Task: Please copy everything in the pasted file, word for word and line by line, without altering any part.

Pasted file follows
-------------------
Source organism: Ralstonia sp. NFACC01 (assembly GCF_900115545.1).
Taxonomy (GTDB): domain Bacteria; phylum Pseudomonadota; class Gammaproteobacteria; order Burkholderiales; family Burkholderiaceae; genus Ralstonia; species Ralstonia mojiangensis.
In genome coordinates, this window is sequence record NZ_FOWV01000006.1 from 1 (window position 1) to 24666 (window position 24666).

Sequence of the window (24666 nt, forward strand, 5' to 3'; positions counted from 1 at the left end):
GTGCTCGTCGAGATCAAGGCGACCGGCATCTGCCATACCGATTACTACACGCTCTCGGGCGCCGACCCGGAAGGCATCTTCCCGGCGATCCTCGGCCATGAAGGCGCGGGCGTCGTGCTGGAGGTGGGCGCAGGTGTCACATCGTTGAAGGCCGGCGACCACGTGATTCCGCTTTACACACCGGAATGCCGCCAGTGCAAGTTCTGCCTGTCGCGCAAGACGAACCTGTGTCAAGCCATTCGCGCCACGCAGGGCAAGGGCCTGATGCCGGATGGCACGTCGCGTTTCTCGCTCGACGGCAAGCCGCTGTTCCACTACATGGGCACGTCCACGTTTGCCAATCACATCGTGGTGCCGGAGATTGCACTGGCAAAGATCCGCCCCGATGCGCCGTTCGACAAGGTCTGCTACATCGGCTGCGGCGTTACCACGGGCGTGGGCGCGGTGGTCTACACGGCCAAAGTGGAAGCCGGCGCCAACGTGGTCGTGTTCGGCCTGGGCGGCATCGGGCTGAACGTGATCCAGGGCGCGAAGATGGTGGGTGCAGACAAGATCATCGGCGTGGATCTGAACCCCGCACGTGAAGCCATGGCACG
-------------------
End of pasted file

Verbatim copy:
Source organism: Ralstonia sp. NFACC01 (assembly GCF_900115545.1).
Taxonomy (GTDB): domain Bacteria; phylum Pseudomonadota; class Gammaproteobacteria; order Burkholderiales; family Burkholderiaceae; genus Ralstonia; species Ralstonia mojiangensis.
In genome coordinates, this window is sequence record NZ_FOWV01000006.1 from 1 (window position 1) to 24666 (window position 24666).

Sequence of the window (24666 nt, forward strand, 5' to 3'; positions counted from 1 at the left end):
GTGCTCGTCGAGATCAAGGCGACCGGCATCTGCCATACCGATTACTACACGCTCTCGGGCGCCGACCCGGAAGGCATCTTCCCGGCGATCCTCGGCCATGAAGGCGCGGGCGTCGTGCTGGAGGTGGGCGCAGGTGTCACATCGTTGAAGGCCGGCGACCACGTGATTCCGCTTTACACACCGGAATGCCGCCAGTGCAAGTTCTGCCTGTCGCGCAAGACGAACCTGTGTCAAGCCATTCGCGCCACGCAGGGCAAGGGCCTGATGCCGGATGGCACGTCGCGTTTCTCGCTCGACGGCAAGCCGCTGTTCCACTACATGGGCACGTCCACGTTTGCCAATCACATCGTGGTGCCGGAGATTGCACTGGCAAAGATCCGCCCCGATGCGCCGTTCGACAAGGTCTGCTACATCGGCTGCGGCGTTACCACGGGCGTGGGCGCGGTGGTCTACACGGCCAAAGTGGAAGCCGGCGCCAACGTGGTCGTGTTCGGCCTGGGCGGCATCGGGCTGAACGTGATCCAGGGCGCGAAGATGGTGGGTGCAGACAAGATCATCGGCGTGGATCTGAACCCCGCACGTGAAGCCATGGCACG